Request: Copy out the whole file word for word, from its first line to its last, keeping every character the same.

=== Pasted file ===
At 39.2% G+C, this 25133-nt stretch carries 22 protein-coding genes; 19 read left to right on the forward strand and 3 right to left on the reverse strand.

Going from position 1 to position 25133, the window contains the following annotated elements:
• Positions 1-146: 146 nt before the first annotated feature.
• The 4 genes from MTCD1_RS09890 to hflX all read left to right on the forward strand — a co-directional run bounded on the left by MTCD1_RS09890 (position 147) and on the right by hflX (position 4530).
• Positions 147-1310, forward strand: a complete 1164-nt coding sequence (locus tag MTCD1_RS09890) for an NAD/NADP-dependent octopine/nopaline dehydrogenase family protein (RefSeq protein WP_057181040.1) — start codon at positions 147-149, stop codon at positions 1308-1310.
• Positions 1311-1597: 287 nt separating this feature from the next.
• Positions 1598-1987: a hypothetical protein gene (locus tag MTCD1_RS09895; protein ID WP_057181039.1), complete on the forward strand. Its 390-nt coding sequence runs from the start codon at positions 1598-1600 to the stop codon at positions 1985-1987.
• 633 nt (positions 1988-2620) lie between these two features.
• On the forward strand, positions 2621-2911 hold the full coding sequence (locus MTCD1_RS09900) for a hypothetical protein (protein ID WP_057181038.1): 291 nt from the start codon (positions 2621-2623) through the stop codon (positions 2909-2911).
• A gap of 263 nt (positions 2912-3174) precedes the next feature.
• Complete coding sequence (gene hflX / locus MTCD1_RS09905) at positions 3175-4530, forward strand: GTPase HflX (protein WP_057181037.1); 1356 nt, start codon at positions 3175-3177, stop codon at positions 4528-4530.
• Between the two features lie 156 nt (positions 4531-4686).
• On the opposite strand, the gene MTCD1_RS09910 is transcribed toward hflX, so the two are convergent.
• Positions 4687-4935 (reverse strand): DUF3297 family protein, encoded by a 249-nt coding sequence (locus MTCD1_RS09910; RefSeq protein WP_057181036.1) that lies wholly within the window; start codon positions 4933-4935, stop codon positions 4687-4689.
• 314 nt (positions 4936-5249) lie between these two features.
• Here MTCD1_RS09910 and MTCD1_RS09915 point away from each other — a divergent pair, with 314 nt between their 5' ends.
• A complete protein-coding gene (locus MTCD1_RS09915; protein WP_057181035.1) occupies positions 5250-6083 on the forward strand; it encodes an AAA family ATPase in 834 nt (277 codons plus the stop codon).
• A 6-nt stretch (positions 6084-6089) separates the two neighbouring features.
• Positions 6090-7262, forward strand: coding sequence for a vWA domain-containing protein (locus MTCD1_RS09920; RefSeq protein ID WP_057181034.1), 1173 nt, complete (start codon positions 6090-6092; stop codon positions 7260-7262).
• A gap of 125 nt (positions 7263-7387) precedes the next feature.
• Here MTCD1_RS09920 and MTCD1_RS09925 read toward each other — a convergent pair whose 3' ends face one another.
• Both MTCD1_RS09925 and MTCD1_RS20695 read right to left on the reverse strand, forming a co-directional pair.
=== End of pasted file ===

At 39.2% G+C, this 25133-nt stretch carries 22 protein-coding genes; 19 read left to right on the forward strand and 3 right to left on the reverse strand.

Going from position 1 to position 25133, the window contains the following annotated elements:
• Positions 1-146: 146 nt before the first annotated feature.
• The 4 genes from MTCD1_RS09890 to hflX all read left to right on the forward strand — a co-directional run bounded on the left by MTCD1_RS09890 (position 147) and on the right by hflX (position 4530).
• Positions 147-1310, forward strand: a complete 1164-nt coding sequence (locus tag MTCD1_RS09890) for an NAD/NADP-dependent octopine/nopaline dehydrogenase family protein (RefSeq protein WP_057181040.1) — start codon at positions 147-149, stop codon at positions 1308-1310.
• Positions 1311-1597: 287 nt separating this feature from the next.
• Positions 1598-1987: a hypothetical protein gene (locus tag MTCD1_RS09895; protein ID WP_057181039.1), complete on the forward strand. Its 390-nt coding sequence runs from the start codon at positions 1598-1600 to the stop codon at positions 1985-1987.
• 633 nt (positions 1988-2620) lie between these two features.
• On the forward strand, positions 2621-2911 hold the full coding sequence (locus MTCD1_RS09900) for a hypothetical protein (protein ID WP_057181038.1): 291 nt from the start codon (positions 2621-2623) through the stop codon (positions 2909-2911).
• A gap of 263 nt (positions 2912-3174) precedes the next feature.
• Complete coding sequence (gene hflX / locus MTCD1_RS09905) at positions 3175-4530, forward strand: GTPase HflX (protein WP_057181037.1); 1356 nt, start codon at positions 3175-3177, stop codon at positions 4528-4530.
• Between the two features lie 156 nt (positions 4531-4686).
• On the opposite strand, the gene MTCD1_RS09910 is transcribed toward hflX, so the two are convergent.
• Positions 4687-4935 (reverse strand): DUF3297 family protein, encoded by a 249-nt coding sequence (locus MTCD1_RS09910; RefSeq protein WP_057181036.1) that lies wholly within the window; start codon positions 4933-4935, stop codon positions 4687-4689.
• 314 nt (positions 4936-5249) lie between these two features.
• Here MTCD1_RS09910 and MTCD1_RS09915 point away from each other — a divergent pair, with 314 nt between their 5' ends.
• A complete protein-coding gene (locus MTCD1_RS09915; protein WP_057181035.1) occupies positions 5250-6083 on the forward strand; it encodes an AAA family ATPase in 834 nt (277 codons plus the stop codon).
• A 6-nt stretch (positions 6084-6089) separates the two neighbouring features.
• Positions 6090-7262, forward strand: coding sequence for a vWA domain-containing protein (locus MTCD1_RS09920; RefSeq protein ID WP_057181034.1), 1173 nt, complete (start codon positions 6090-6092; stop codon positions 7260-7262).
• A gap of 125 nt (positions 7263-7387) precedes the next feature.
• Here MTCD1_RS09920 and MTCD1_RS09925 read toward each other — a convergent pair whose 3' ends face one another.
• Both MTCD1_RS09925 and MTCD1_RS20695 read right to left on the reverse strand, forming a co-directional pair.